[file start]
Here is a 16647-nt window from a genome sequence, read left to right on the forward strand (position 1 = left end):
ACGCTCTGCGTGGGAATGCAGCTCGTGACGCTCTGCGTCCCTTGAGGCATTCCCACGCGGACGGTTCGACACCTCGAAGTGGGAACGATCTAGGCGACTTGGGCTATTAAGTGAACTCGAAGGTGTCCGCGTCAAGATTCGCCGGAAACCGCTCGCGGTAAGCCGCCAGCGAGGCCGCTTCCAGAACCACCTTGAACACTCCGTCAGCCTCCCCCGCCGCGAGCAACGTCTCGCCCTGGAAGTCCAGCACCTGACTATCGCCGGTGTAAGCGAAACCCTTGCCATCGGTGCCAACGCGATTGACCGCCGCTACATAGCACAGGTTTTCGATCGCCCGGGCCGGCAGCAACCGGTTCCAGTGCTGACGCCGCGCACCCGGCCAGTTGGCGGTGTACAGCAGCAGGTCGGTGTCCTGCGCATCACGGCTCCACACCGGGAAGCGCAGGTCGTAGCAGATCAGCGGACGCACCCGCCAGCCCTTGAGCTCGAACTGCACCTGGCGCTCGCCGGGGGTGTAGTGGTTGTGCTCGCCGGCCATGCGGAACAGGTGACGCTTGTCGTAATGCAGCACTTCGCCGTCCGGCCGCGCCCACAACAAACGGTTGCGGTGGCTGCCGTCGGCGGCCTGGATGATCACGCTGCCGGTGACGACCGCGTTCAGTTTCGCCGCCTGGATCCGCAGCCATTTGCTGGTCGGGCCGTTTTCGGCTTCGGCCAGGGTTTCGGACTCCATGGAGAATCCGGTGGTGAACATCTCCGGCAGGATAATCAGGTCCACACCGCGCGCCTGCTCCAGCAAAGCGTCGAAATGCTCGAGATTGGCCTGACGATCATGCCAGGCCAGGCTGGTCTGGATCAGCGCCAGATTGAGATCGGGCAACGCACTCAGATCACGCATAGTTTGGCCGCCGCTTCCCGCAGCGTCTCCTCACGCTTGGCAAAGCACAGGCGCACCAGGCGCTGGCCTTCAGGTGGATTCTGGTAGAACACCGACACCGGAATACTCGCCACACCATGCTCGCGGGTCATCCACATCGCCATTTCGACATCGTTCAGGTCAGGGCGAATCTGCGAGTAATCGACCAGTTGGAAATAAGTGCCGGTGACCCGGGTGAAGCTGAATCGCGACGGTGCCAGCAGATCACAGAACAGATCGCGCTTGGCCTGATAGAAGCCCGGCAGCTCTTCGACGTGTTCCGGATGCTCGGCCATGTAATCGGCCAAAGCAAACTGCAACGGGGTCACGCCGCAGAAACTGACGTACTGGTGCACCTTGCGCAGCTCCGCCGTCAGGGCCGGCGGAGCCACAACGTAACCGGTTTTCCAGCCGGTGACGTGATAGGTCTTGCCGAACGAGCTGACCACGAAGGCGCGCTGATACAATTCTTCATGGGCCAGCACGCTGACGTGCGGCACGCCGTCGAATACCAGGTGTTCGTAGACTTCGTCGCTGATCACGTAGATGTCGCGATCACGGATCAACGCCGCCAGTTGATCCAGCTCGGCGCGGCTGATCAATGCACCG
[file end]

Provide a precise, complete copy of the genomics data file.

Here is a 16647-nt window from a genome sequence, read left to right on the forward strand (position 1 = left end):
ACGCTCTGCGTGGGAATGCAGCTCGTGACGCTCTGCGTCCCTTGAGGCATTCCCACGCGGACGGTTCGACACCTCGAAGTGGGAACGATCTAGGCGACTTGGGCTATTAAGTGAACTCGAAGGTGTCCGCGTCAAGATTCGCCGGAAACCGCTCGCGGTAAGCCGCCAGCGAGGCCGCTTCCAGAACCACCTTGAACACTCCGTCAGCCTCCCCCGCCGCGAGCAACGTCTCGCCCTGGAAGTCCAGCACCTGACTATCGCCGGTGTAAGCGAAACCCTTGCCATCGGTGCCAACGCGATTGACCGCCGCTACATAGCACAGGTTTTCGATCGCCCGGGCCGGCAGCAACCGGTTCCAGTGCTGACGCCGCGCACCCGGCCAGTTGGCGGTGTACAGCAGCAGGTCGGTGTCCTGCGCATCACGGCTCCACACCGGGAAGCGCAGGTCGTAGCAGATCAGCGGACGCACCCGCCAGCCCTTGAGCTCGAACTGCACCTGGCGCTCGCCGGGGGTGTAGTGGTTGTGCTCGCCGGCCATGCGGAACAGGTGACGCTTGTCGTAATGCAGCACTTCGCCGTCCGGCCGCGCCCACAACAAACGGTTGCGGTGGCTGCCGTCGGCGGCCTGGATGATCACGCTGCCGGTGACGACCGCGTTCAGTTTCGCCGCCTGGATCCGCAGCCATTTGCTGGTCGGGCCGTTTTCGGCTTCGGCCAGGGTTTCGGACTCCATGGAGAATCCGGTGGTGAACATCTCCGGCAGGATAATCAGGTCCACACCGCGCGCCTGCTCCAGCAAAGCGTCGAAATGCTCGAGATTGGCCTGACGATCATGCCAGGCCAGGCTGGTCTGGATCAGCGCCAGATTGAGATCGGGCAACGCACTCAGATCACGCATAGTTTGGCCGCCGCTTCCCGCAGCGTCTCCTCACGCTTGGCAAAGCACAGGCGCACCAGGCGCTGGCCTTCAGGTGGATTCTGGTAGAACACCGACACCGGAATACTCGCCACACCATGCTCGCGGGTCATCCACATCGCCATTTCGACATCGTTCAGGTCAGGGCGAATCTGCGAGTAATCGACCAGTTGGAAATAAGTGCCGGTGACCCGGGTGAAGCTGAATCGCGACGGTGCCAGCAGATCACAGAACAGATCGCGCTTGGCCTGATAGAAGCCCGGCAGCTCTTCGACGTGTTCCGGATGCTCGGCCATGTAATCGGCCAAAGCAAACTGCAACGGGGTCACGCCGCAGAAACTGACGTACTGGTGCACCTTGCGCAGCTCCGCCGTCAGGGCCGGCGGAGCCACAACGTAACCGGTTTTCCAGCCGGTGACGTGATAGGTCTTGCCGAACGAGCTGACCACGAAGGCGCGCTGATACAATTCTTCATGGGCCAGCACGCTGACGTGCGGCACGCCGTCGAATACCAGGTGTTCGTAGACTTCGTCGCTGATCACGTAGATGTCGCGATCACGGATCAACGCCGCCAGTTGATCCAGCTCGGCGCGGCTGATCAATGCACCG